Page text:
Friday, June 22, 2012

ADHD Medication Chart

The National Resource Center has a really nice chart that lists ADHD medications.  Here is the link...

I may already be on the best medication for myself, but I have recently looked around to see if there is anything new or better out there.  That is when I found the chart above. 

I'm currently taking Focalin.  I have tried Adderall and Strattera, but they are not as affective as Focalin for me and they had side affects that I would rather not have to deal with.

There is nothing else on the chart that I believe would work for me.  I would love to get some feedback on what other folks have tried and are successful with....

Sunday, June 3, 2012

ADHD: How Misdiagnosis Can Appear

Topic from CHADD Columbus Meeting - Adult Speaker - May 20th 2012

Speaker: Leslie Marshall, MA PCC, Director Central College Christian Counseling, Westerville, OH

Below are highlights from her presentation based on the work of Dr. Daniel Amen

SPECT Imaging

  • Looks at the brain while it's working to determine if it works well, not hard enough or too hard.
  • Helps identify other co-concerning conditions
  • Clarifies the right diagnosis for the right form of treatment for optimal health

6 Types of ADD

  1. Classic
  2. Inattentive
  3. Over-Focused
  4. Limbic
  5. Temporal Lobe
  6. Ring of Fire

Type 1. Classic ADD (ADHD) -- inattentive, distractible, disorganized, hyperactive, restless, and impulsive.

Type 2. Inattentive ADD -- inattentive and easily distracted, but not hyperactive; sluggish, slow moving, low motivation, and often described as space cadets, daydreamers, couch potatoes.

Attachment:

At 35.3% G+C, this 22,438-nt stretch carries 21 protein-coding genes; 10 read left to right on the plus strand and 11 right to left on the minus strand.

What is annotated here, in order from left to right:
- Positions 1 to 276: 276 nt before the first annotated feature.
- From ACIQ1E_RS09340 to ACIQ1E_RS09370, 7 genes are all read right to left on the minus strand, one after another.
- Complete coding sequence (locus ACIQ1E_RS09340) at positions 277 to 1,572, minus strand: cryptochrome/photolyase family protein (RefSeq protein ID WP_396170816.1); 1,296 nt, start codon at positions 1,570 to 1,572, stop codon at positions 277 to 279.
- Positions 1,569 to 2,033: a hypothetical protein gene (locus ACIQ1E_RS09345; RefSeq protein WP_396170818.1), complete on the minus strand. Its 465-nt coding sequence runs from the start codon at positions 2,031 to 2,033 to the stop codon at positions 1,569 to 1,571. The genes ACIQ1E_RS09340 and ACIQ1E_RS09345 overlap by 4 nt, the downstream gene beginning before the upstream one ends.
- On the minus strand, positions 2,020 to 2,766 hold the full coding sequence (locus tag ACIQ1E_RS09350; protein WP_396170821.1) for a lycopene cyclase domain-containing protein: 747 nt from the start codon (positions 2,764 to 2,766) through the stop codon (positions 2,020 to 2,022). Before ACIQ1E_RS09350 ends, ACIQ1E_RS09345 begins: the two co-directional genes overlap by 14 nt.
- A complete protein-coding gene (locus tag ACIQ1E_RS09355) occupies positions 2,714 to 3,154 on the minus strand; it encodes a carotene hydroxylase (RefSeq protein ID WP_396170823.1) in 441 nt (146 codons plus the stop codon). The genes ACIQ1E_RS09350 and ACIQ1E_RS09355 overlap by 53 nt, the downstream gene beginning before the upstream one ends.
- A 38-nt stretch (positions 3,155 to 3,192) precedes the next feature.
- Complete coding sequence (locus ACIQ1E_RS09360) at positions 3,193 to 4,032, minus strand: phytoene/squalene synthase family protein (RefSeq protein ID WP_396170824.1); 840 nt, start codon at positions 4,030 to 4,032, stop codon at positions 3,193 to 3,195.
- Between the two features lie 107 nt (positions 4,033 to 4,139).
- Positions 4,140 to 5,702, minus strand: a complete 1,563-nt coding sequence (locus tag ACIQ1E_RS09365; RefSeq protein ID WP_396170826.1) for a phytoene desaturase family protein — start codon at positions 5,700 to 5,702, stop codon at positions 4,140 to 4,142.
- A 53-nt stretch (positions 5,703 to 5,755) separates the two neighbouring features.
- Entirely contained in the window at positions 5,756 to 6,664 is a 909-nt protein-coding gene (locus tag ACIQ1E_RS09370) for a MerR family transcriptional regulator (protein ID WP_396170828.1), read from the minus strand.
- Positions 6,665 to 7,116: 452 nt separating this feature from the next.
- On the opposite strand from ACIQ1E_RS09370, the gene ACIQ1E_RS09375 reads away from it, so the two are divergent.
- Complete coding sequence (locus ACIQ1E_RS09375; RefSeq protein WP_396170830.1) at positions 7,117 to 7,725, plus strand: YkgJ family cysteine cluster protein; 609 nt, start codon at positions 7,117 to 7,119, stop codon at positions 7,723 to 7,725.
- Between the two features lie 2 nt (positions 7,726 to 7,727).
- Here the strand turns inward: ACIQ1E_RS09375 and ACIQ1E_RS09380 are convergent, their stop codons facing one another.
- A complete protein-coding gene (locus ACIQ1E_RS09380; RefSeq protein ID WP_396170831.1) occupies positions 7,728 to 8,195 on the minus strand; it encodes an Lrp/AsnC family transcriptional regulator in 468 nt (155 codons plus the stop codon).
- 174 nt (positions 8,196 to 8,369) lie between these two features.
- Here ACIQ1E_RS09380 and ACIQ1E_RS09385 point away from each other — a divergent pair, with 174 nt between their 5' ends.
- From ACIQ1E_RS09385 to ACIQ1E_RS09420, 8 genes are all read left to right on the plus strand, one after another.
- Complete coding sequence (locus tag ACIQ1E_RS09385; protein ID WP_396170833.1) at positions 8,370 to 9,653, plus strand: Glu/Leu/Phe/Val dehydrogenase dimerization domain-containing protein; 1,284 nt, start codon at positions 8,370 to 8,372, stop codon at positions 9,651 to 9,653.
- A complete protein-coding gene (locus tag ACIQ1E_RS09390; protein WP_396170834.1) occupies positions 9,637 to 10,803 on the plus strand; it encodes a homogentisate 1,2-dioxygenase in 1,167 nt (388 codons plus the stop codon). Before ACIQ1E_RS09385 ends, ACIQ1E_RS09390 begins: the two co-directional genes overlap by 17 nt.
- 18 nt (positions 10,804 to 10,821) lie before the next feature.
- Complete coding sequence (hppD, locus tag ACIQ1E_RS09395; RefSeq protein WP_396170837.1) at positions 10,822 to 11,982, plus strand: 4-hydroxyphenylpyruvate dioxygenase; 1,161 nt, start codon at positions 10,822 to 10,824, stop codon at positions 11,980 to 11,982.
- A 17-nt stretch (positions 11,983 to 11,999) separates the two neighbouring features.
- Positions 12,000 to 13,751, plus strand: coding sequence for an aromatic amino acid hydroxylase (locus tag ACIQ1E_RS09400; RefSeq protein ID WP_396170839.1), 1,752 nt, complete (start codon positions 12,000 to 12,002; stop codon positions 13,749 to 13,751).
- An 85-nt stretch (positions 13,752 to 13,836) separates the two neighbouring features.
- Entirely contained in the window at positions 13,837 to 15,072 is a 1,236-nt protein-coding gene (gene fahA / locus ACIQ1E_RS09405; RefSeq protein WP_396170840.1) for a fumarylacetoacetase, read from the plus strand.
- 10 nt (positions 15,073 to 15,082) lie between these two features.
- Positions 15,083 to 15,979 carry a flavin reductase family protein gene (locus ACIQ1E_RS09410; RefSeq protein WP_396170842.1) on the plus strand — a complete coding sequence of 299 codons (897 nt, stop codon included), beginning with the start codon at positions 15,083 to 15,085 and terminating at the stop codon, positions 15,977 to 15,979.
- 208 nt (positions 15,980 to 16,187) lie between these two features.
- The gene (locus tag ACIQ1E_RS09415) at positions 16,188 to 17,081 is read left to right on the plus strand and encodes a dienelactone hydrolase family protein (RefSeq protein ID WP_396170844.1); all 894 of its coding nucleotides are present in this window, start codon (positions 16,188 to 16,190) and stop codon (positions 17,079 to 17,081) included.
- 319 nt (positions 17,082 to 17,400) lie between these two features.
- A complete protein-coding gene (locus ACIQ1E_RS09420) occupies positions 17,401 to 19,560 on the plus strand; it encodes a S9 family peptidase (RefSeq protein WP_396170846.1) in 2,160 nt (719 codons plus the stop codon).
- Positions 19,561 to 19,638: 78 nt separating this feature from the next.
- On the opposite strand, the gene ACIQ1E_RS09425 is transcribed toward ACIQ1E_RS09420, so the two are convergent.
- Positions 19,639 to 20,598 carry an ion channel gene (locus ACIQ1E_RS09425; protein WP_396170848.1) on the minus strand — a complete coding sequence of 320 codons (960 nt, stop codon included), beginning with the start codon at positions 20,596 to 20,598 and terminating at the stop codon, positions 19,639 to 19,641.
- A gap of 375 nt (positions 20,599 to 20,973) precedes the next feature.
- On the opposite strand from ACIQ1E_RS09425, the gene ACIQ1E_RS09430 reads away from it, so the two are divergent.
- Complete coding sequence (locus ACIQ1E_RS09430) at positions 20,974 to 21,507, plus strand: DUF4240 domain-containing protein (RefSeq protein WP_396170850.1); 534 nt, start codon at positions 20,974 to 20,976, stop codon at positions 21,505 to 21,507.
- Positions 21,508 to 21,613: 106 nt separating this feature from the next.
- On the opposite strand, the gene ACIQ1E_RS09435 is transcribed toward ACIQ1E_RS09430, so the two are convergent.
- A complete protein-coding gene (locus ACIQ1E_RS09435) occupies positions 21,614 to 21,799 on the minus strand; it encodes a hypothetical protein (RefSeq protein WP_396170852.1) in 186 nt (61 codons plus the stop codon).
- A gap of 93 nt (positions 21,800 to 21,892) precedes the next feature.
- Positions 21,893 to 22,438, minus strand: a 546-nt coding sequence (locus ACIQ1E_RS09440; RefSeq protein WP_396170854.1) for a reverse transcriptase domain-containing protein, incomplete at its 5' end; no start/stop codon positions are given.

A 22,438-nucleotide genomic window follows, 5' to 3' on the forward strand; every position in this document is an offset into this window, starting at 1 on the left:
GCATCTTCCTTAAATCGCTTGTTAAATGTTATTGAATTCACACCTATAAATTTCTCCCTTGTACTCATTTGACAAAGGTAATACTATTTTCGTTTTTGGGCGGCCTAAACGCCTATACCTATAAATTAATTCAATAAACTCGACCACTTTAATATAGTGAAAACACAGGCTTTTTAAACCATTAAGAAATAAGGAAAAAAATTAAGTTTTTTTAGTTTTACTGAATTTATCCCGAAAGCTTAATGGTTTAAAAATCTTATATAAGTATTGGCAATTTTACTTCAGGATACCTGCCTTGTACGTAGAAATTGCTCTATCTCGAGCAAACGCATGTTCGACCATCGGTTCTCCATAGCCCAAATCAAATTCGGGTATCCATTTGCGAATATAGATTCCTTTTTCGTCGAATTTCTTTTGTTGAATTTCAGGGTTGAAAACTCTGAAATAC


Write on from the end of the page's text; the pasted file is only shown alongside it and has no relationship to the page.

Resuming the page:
Type 3. Overfocused ADD - inattentive, trouble shifting attention, frequently get stuck in loops of negative thoughts or behaviors, obsessive, excessive worrying, inflexible, frequent oppositional and argumentative behavior. May or may not be hyperactive.

Type 4. Temporal Lobe ADD - inattentive, irritable, quick temper, aggressive, dark thoughts, mood instability, and severe impulsivity. May or may not be hyperactive.

Type 5. Limbic ADD - inattentive, chronic low grade depression, negativity, "glass half empty syndrome," low energy, and frequent feelings of hopelessness and worthlessness. May or may not be hyperactive.

Type 6. Ring of Fire ADD - inattentive, extreme distractibility, angry, irritable, overly sensitive to noise, light, clothes and touch; often inflexible, cyclic moodiness, hyperverbal, and opposition. May or may not be hyperactive.

According to Dr. Amen, understanding the nuanced complexities of each of these six subtypes allows for more effective and targeted treatment for children and adults with ADHD. You can learn more about Dr. Amen's approach in his book Healing ADD.

More info...